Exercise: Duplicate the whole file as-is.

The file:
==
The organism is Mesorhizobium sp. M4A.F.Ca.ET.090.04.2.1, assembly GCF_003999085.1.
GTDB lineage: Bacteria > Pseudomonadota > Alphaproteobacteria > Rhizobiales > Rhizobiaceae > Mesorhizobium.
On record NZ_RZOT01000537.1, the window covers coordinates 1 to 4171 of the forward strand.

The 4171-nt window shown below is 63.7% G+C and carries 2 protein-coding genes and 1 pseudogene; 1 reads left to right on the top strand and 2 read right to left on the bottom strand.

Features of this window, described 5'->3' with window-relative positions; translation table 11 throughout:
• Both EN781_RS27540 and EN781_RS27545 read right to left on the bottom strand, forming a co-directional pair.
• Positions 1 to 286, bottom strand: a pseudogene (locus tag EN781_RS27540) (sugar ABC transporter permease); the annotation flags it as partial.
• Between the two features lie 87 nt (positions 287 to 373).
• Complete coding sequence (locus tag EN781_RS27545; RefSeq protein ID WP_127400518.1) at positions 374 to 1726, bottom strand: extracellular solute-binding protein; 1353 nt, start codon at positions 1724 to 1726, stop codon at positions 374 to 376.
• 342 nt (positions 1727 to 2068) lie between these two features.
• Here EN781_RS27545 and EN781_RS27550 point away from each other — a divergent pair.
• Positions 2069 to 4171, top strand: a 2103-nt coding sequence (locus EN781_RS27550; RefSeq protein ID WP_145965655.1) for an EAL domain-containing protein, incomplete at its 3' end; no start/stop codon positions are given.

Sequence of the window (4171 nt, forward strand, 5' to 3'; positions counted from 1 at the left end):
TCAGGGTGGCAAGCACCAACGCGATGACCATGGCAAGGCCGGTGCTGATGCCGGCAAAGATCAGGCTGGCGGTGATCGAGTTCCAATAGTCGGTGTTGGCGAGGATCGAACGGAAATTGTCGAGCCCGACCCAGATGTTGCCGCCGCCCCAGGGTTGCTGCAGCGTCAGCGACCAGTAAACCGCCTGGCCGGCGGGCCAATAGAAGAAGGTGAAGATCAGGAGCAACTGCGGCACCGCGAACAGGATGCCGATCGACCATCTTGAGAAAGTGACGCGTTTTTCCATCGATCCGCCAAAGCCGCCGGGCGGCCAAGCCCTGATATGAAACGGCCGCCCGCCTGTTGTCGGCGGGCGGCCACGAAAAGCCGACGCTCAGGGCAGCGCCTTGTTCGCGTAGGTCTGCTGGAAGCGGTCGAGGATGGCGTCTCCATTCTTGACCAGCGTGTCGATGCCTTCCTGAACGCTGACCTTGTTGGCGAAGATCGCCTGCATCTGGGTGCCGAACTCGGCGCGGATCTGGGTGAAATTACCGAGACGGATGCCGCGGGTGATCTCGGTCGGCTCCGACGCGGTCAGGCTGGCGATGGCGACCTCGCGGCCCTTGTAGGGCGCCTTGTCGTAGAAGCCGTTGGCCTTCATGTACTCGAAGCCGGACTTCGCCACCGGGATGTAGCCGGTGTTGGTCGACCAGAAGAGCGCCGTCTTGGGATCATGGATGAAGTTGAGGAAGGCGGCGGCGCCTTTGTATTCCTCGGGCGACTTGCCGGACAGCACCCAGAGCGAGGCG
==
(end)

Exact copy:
The organism is Mesorhizobium sp. M4A.F.Ca.ET.090.04.2.1, assembly GCF_003999085.1.
GTDB lineage: Bacteria > Pseudomonadota > Alphaproteobacteria > Rhizobiales > Rhizobiaceae > Mesorhizobium.
On record NZ_RZOT01000537.1, the window covers coordinates 1 to 4171 of the forward strand.

The 4171-nt window shown below is 63.7% G+C and carries 2 protein-coding genes and 1 pseudogene; 1 reads left to right on the top strand and 2 read right to left on the bottom strand.

Features of this window, described 5'->3' with window-relative positions; translation table 11 throughout:
• Both EN781_RS27540 and EN781_RS27545 read right to left on the bottom strand, forming a co-directional pair.
• Positions 1 to 286, bottom strand: a pseudogene (locus tag EN781_RS27540) (sugar ABC transporter permease); the annotation flags it as partial.
• Between the two features lie 87 nt (positions 287 to 373).
• Complete coding sequence (locus tag EN781_RS27545; RefSeq protein ID WP_127400518.1) at positions 374 to 1726, bottom strand: extracellular solute-binding protein; 1353 nt, start codon at positions 1724 to 1726, stop codon at positions 374 to 376.
• 342 nt (positions 1727 to 2068) lie between these two features.
• Here EN781_RS27545 and EN781_RS27550 point away from each other — a divergent pair.
• Positions 2069 to 4171, top strand: a 2103-nt coding sequence (locus EN781_RS27550; RefSeq protein ID WP_145965655.1) for an EAL domain-containing protein, incomplete at its 3' end; no start/stop codon positions are given.

Sequence of the window (4171 nt, forward strand, 5' to 3'; positions counted from 1 at the left end):
TCAGGGTGGCAAGCACCAACGCGATGACCATGGCAAGGCCGGTGCTGATGCCGGCAAAGATCAGGCTGGCGGTGATCGAGTTCCAATAGTCGGTGTTGGCGAGGATCGAACGGAAATTGTCGAGCCCGACCCAGATGTTGCCGCCGCCCCAGGGTTGCTGCAGCGTCAGCGACCAGTAAACCGCCTGGCCGGCGGGCCAATAGAAGAAGGTGAAGATCAGGAGCAACTGCGGCACCGCGAACAGGATGCCGATCGACCATCTTGAGAAAGTGACGCGTTTTTCCATCGATCCGCCAAAGCCGCCGGGCGGCCAAGCCCTGATATGAAACGGCCGCCCGCCTGTTGTCGGCGGGCGGCCACGAAAAGCCGACGCTCAGGGCAGCGCCTTGTTCGCGTAGGTCTGCTGGAAGCGGTCGAGGATGGCGTCTCCATTCTTGACCAGCGTGTCGATGCCTTCCTGAACGCTGACCTTGTTGGCGAAGATCGCCTGCATCTGGGTGCCGAACTCGGCGCGGATCTGGGTGAAATTACCGAGACGGATGCCGCGGGTGATCTCGGTCGGCTCCGACGCGGTCAGGCTGGCGATGGCGACCTCGCGGCCCTTGTAGGGCGCCTTGTCGTAGAAGCCGTTGGCCTTCATGTACTCGAAGCCGGACTTCGCCACCGGGATGTAGCCGGTGTTGGTCGACCAGAAGAGCGCCGTCTTGGGATCATGGATGAAGTTGAGGAAGGCGGCGGCGCCTTTGTATTCCTCGGGCGACTTGCCGGACAGCACCCAGAGCGAGGCG